(That’s not true. In fact, during the 2016 presidential campaign, he briefly offered tepid support for wind turbines — when an Iowa voter asked whether he would support subsidies that aided a local turbine manufacturer.)
His remarks then turned to the “footprint.”
“And by the way, the carbon and all of the things flying up in the air, you know, the carbon footprint?” he continued. “President Obama used to talk about the carbon footprint and he’d hop on Air Force One, a big 747 with very old engines, and he’d fly to Hawaii to play a round of golf. Now, you tell me, the carbon footprint. But that’s the way it is.”
At no point has Trump ever indicated that he understands the connection between emissions and climate change. He came close in a tweet in September, mentioning emissions reductions in the context of climate — but then continued on to talk about air pollution.
He has at times bragged about the United States’ reduction in greenhouse gas emissions, as he did in prepared remarks in July, although that’s mostly as a way to defend his record. (“We’re doing a very tough job and not everybody knows it,” he said then.) He has never used the term “greenhouse gas,” according to the index of his comments at Factba.se. He was a signatory to a public statement in support of addressing emissions back in 2009 — but that was on behalf of the Trump Organization. Several months later, he publicly disparaged the fight against climate change (and somehow again looped in the ozone layer).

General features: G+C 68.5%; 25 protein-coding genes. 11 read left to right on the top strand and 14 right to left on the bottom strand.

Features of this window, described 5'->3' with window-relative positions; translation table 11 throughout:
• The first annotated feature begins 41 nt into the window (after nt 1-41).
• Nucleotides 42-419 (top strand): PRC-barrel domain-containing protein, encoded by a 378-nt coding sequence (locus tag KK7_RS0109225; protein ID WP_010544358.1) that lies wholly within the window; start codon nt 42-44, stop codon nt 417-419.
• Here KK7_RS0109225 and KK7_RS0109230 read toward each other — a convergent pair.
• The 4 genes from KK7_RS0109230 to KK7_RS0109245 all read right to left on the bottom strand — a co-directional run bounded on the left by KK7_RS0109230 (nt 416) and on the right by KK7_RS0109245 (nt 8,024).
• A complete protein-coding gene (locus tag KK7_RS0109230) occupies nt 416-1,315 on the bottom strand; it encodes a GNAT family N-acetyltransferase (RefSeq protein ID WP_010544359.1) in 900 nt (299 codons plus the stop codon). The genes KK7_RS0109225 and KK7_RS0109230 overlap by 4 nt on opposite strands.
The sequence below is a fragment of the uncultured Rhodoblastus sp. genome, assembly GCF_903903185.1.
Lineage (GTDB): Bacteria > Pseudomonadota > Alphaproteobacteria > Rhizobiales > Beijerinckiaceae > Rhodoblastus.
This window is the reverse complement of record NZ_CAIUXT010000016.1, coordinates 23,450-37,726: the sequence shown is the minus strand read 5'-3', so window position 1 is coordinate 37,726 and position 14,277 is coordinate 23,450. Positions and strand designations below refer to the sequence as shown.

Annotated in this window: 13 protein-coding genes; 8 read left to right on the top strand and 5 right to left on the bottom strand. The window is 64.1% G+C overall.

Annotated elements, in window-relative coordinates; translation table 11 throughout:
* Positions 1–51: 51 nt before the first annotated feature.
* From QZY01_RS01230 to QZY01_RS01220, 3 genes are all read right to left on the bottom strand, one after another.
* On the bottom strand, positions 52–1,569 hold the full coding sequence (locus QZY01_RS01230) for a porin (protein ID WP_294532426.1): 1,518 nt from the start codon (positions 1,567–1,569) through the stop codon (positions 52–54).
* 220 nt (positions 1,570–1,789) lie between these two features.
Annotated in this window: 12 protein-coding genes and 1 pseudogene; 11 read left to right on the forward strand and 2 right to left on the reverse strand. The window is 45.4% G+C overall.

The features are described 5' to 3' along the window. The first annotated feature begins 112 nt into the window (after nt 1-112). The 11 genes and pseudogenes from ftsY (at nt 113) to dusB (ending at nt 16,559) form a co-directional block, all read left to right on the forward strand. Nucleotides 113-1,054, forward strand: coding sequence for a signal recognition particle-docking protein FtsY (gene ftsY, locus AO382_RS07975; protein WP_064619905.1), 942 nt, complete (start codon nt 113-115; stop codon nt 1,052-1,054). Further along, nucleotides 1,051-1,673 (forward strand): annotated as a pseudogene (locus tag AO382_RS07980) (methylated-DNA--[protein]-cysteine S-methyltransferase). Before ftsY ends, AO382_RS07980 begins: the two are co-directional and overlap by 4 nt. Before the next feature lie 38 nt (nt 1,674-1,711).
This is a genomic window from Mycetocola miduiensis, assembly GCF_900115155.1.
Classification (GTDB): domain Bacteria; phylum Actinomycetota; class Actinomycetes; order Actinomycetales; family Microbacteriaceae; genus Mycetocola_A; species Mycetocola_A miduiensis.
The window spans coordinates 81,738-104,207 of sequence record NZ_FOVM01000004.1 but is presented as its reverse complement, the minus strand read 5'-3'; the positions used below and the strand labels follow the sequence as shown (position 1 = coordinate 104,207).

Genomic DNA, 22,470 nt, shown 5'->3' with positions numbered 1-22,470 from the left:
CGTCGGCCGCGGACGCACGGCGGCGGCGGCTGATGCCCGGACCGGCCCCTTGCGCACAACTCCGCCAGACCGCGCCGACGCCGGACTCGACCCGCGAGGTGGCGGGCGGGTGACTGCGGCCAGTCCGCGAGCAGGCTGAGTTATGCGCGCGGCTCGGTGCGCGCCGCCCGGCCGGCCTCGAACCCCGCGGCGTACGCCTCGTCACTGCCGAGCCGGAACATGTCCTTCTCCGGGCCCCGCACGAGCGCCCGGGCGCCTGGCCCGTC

So we end where we begin, with uncertainty that Trump knows what climate change is, what it constitutes and what powers it. There’s certainly a political motive for his not raising the subject; climate change is viewed through a sharply partisan lens, and many Republicans, like Trump, simply dismiss it out of hand as a priority.
To be fair, though, we didn’t include Trump’s full comments about climate change on Tuesday. Here’s how he continued his line of thought when asked if he thinks about climate change.
“I also see what’s happening with our oceans, where certain countries are dumping unlimited loads of things in and they float,” Trump said. “They tend to float toward the United States. I see that happening and nobody’s ever seen anything like it and it’s gotten worse. But, no, it’s very important to me also. But I want clean air and clean water would be number one and number two.”
In other words, no. He doesn’t really think about climate change.